Get PJ Media on your Apple

Belmont Club

The Chicken Disses the Hat

August 2nd, 2012 - 1:52 am

The refusal of the Chick-fil-A issue to leave the headlines and its tendency to embrace more and more facets of the culture wars mean it will become increasingly about something other than what it started as: an attempt by Mayor Rahm Emanuel to strong-arm a business into parroting the Chicago line.

Chick-fil-A is now being denied permission to open a branch in Mountain View, CA, because of “zoning restrictions.” Maybe it is about zoning restrictions, and maybe it isn’t. It’s hard to tell anymore, since it has become the symbol of so much.

For Joe Ozersky of Time, who initially supported Chick-fil-A against Rahm Emanuel, the controversy has become symbolic of an excessive intrusiveness of private belief into a “nonfundamentalist real world.” Now he thinks Chick-fil-A must be taught that being religiously intrusive is beyond the pale:

Today is National Chick-fil-A Appreciation Day, at least according to Mike Huckabee. The evangelical minister and former presidential candidate — along with Rick Santorum, Sarah Palin and a host of other Christianist culture warriors — is mounting a counteroffensive after big-city mayors tried to shoo the Southern chicken chain from their borders, the Jim Henson Co. pulled its toys from Chick-fil-A’s kids’ meals, and the fast-food company has become a flash point for the whole LGBT community and all their sympathizers in the nonfundamentalist real world. …

The problem with Chick-fil-A goes beyond LBGT issues. A former worker recently filed a lawsuit against the parent company in which she claims that a franchise owner of a Chick-fil-A in Georgia fired her so she could be a stay-at-home mom. The corporate culture embraces an overt religiosity, from prayer meetings at business retreats to asking people who apply for an operator license to disclose their marital status and number of dependents.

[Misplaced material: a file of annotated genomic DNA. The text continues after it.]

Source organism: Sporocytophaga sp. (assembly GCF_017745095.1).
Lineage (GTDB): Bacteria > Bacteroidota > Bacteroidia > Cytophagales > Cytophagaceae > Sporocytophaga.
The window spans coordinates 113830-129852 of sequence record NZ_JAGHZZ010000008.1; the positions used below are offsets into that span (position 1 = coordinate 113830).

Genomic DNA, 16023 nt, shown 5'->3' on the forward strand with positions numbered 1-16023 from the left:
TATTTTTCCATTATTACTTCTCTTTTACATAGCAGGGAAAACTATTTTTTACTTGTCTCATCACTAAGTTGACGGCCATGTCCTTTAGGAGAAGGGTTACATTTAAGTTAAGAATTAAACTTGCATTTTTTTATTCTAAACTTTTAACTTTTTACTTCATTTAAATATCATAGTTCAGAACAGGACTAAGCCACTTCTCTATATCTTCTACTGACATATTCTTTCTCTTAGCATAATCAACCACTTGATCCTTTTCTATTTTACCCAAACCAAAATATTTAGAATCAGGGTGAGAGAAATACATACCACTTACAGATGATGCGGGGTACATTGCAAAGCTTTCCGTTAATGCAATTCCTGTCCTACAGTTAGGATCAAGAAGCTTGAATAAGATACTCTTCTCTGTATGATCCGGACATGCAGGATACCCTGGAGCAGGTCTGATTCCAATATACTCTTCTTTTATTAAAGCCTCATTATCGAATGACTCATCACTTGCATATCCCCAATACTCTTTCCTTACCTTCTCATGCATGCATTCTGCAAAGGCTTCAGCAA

I respect Chick-fil-A’s owners for taking a love-it-or-leave-it stance in regard to their religion; and, like a lot of people, I am choosing to leave it.

One man’s religion is another man’s ideology. Chick-fil-A is probably as tolerant, if not more so, of intellectual diversity than a publicly funded university or Time. But just who between the conservatives and the liberals are the Borg we will leave for another day. Suffice it to say, there’s a difference of opinion. In that context Ozersky is within his rights to choose to oppose Chick-fil-A. But also, for that matter, are people who’d like to express their view of Time’s religiosity — excuse me, ideology — by never buying that magazine.

That may be taking things too far, but it’s already halfway there.

I believe Ozersky is wrong when he thinks that the surge in Chick-fil-A’s patronage is due to the machinations of “Rick Santorum, Sarah Palin, and a host of other Christianist culture warriors.”  The personages he mentioned were riding the wave, not creating it. That wave was largely the spontaneous reaction of a large segment of a public aroused because Emanuel’s action touched a nerve. History is like that. Great fires start from small sparks, as often happens when there is enough dry tinder on the ground.